NFL's Crucial Catch brings awareness to the importance of catching cancer early
For the 12th consecutive season, the National Football League and the American Cancer Society are working together to support the fight against cancer through "Crucial Catch:Intercept Cancer."The initiative, which kicks off in stadiums today and continues to be highlighted through Week 6 games, addresses early detection, getting screened, and risk reduction efforts across multiple types of cancers. This year specifically,Crucial Catchwill be a part of the League'sIt Takes All of Us brand campaign, which highlights the importance of everyone joining together to make a difference in the lives of others.
Crucial Catch helps people catch cancer early, when it may be easier to treat. This is a greater challenge than ever. The COVID-19 pandemic has had a devastating impact on screening. Since March 2020, routine cancer screenings have dropped, resulting in a screening rate drop between 86% and 94% for some cancers. Through Crucial Catch, the NFL and American Cancer Society are allocating resources dedicated to safely restarting cancer screenings in communities with the most need. For many forms of cancer (breast, cervical, colorectal and prostate), the five-year survival rate is above 90% when detected early before it has a chance to spread.
"For the last 12 years, the American Cancer Society and the NFL have together been focused on providing resources and assistance to help ensure that more Americans have access to critical cancer screenings," said Gary Reedy, Chief Executive Officer of the American Cancer Society. "Having the support and partnership of the NFL and its fans through Crucial Catch will undoubtedly lead to more lives saved."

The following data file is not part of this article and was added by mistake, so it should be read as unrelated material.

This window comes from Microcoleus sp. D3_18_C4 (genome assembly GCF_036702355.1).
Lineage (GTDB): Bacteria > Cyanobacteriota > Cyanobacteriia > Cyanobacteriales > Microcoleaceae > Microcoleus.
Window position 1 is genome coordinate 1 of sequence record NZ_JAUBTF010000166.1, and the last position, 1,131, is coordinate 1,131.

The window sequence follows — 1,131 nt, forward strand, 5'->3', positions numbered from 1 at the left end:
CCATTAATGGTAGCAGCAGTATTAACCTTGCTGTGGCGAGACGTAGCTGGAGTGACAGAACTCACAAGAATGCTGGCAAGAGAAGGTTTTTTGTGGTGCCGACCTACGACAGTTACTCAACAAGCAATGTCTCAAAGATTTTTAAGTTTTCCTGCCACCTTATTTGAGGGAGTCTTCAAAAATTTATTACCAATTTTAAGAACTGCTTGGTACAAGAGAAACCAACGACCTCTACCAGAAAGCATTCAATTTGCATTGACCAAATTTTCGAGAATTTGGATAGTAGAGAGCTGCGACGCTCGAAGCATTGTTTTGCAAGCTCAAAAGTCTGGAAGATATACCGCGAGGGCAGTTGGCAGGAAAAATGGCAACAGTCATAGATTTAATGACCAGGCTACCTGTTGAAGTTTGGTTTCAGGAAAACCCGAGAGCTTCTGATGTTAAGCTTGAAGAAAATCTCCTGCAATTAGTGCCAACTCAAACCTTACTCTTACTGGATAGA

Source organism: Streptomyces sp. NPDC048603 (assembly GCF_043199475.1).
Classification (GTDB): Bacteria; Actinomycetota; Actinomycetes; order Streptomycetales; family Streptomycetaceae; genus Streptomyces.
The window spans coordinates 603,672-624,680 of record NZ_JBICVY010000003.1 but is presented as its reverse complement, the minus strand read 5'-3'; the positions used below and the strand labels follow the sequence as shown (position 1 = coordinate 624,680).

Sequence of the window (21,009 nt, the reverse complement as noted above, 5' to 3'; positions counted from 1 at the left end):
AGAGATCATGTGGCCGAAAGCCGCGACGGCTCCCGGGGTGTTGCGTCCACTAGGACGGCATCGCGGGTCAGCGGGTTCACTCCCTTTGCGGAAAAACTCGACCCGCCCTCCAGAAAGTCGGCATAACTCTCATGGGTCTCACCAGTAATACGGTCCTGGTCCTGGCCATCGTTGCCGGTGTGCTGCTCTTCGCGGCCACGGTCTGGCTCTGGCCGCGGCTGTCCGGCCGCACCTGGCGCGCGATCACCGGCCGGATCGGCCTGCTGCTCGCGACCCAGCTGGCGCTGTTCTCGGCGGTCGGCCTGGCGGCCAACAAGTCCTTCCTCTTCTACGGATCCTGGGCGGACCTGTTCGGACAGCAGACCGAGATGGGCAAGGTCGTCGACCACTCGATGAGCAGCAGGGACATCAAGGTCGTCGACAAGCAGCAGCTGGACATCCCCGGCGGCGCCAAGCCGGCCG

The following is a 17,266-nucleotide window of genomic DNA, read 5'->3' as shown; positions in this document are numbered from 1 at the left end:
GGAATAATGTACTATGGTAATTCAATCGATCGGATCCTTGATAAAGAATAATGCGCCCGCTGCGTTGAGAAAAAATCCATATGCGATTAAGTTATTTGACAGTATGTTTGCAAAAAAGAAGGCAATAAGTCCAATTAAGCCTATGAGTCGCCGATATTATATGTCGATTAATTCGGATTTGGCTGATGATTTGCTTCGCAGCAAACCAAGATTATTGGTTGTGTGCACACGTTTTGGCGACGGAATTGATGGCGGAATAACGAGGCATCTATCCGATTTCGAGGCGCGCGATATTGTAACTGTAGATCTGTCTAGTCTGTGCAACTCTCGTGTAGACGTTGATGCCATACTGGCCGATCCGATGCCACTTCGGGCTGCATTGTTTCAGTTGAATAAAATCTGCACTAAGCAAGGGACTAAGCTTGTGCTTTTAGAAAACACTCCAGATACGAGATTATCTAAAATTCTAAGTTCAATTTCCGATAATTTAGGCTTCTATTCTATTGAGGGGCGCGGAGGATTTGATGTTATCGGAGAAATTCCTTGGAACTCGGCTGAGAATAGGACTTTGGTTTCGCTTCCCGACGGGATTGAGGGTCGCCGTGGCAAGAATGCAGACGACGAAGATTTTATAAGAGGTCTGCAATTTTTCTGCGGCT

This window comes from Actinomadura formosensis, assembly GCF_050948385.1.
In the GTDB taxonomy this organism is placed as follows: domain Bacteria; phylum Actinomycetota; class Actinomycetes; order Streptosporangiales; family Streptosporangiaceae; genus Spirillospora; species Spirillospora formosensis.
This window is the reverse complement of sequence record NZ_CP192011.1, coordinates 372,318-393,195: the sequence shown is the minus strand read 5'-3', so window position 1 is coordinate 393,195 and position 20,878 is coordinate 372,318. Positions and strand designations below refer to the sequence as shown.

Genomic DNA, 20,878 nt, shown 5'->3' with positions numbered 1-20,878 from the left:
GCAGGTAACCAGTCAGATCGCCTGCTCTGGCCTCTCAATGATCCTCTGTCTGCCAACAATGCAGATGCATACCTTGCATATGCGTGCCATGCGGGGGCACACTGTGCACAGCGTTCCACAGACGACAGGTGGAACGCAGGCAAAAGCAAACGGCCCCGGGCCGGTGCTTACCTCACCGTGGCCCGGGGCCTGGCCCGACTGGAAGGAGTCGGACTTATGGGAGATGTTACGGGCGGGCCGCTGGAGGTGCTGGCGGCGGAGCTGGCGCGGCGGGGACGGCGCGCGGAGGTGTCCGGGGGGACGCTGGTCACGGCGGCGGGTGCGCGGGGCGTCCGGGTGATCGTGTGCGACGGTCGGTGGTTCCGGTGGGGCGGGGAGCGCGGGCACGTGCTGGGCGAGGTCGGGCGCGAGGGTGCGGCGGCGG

Since 2012, the NFL has funded ACS' Community Health Advocates Implementation Nationwide Grants for Empowerment and Equity (CHANGE) grants, which have contributed to 370,000 screenings in underserved communities and reached more than 1,070,000 million individuals with education, screening reminders and patient navigation, bringing these life-saving messages and screening services to those who need them most.
All 32 NFL teams will have the option of supporting early detection and risk-reduction efforts for one or multiple cancers in-stadium and in their communities. In addition, players may wear cleats, shoelaces and wristbands in any color representing the type of cancer awareness they support and/or have been impacted by during their team's Crucial Catch game.
NFL-issuedCrucial Catchgameday apparel will feature a multi-colored logo representing all cancers. New this year, New Era and Nike have created newly designed Crucial Catch gear, highlighting the NFL's commitment to drawing awareness to and supporting multiple cancer prevention efforts. Fans can purchase NFL-licensed Crucial Catch apparel on NFLShop.com.
Beginning on Thursday, Oct. 1, and continuing through Week 6, NFL Crucial Catch games will feature:
- Game balls with the Crucial Catch logo
- Multi-colored equipment for players including: helmet decals, captains' patches, wristbands, sideline caps and quarterback towels.
- Multi-colored ribbon pins for coaches and teams
- Caps and pins for game officials